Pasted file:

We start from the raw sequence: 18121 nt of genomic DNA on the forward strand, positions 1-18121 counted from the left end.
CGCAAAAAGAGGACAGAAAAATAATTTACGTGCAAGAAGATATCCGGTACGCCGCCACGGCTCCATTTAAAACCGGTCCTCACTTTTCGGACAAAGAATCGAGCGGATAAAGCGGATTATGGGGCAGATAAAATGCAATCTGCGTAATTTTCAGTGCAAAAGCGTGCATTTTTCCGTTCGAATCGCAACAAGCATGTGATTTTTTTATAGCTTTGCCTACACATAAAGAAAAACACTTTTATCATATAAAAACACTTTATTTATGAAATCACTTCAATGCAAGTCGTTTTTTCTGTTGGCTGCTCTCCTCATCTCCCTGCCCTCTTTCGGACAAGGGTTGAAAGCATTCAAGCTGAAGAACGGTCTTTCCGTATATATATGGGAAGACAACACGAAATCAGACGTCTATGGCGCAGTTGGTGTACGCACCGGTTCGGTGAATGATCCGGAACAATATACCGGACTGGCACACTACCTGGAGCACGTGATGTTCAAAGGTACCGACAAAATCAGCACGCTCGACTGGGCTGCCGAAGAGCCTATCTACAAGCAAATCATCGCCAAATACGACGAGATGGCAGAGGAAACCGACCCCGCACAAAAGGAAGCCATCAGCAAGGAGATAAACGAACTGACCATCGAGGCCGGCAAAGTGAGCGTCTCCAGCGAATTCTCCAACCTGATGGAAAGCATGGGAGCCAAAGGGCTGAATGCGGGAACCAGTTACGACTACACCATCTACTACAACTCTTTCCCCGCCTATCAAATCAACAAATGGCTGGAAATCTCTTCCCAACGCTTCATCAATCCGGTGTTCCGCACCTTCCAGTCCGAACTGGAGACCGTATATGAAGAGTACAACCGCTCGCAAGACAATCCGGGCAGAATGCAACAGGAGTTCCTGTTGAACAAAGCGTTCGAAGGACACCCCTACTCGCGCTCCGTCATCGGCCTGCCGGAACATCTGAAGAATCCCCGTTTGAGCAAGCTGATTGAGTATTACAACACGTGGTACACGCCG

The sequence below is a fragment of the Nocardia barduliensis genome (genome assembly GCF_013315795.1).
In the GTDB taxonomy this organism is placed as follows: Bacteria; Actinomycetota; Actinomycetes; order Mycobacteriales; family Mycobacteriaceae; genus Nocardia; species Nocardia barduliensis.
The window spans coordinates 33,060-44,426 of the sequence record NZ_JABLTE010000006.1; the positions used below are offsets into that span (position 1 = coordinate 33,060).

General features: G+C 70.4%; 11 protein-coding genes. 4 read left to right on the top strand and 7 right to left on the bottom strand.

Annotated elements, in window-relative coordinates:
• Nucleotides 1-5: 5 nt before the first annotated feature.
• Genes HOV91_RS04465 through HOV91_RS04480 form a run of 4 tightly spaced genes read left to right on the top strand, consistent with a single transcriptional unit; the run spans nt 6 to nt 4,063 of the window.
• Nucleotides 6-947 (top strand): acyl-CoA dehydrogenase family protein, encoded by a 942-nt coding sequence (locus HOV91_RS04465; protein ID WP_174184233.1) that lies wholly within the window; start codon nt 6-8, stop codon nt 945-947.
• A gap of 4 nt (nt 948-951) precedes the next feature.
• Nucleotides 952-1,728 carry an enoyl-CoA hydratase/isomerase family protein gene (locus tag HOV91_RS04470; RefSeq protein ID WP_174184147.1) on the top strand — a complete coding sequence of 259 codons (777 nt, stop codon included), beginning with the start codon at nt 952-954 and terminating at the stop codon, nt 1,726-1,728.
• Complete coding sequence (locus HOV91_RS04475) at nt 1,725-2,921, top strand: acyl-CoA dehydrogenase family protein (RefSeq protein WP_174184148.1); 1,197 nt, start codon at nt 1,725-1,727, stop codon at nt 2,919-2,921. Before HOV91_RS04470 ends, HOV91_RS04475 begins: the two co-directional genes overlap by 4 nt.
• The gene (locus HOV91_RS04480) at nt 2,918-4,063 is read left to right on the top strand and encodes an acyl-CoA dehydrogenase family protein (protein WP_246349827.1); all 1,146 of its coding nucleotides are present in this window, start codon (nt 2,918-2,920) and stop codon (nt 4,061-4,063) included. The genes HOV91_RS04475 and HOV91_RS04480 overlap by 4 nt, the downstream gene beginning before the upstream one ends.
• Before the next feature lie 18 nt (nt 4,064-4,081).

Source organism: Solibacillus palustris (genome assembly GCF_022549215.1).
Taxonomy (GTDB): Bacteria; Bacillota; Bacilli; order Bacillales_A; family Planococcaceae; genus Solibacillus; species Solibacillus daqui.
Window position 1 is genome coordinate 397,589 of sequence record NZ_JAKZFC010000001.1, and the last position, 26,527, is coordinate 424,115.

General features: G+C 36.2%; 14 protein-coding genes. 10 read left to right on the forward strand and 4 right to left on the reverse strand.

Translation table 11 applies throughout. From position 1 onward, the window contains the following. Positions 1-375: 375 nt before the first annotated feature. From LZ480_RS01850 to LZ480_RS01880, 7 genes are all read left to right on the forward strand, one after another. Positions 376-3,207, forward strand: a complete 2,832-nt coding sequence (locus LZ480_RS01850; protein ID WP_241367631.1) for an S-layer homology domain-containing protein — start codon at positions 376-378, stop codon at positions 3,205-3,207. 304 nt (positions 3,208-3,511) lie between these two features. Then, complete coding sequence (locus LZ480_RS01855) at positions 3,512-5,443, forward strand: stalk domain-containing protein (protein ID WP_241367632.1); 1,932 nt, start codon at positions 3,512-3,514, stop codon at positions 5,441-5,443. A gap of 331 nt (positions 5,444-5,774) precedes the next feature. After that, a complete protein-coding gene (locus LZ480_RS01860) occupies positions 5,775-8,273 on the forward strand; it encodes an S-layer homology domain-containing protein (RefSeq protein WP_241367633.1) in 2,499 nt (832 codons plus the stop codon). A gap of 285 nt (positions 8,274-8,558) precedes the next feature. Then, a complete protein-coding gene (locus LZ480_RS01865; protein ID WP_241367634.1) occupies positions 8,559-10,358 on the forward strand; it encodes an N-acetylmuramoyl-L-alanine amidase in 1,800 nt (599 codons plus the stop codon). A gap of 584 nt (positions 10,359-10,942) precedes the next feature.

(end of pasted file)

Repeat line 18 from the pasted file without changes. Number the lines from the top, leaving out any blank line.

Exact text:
Window position 1 is genome coordinate 397,589 of sequence record NZ_JAKZFC010000001.1, and the last position, 26,527, is coordinate 424,115.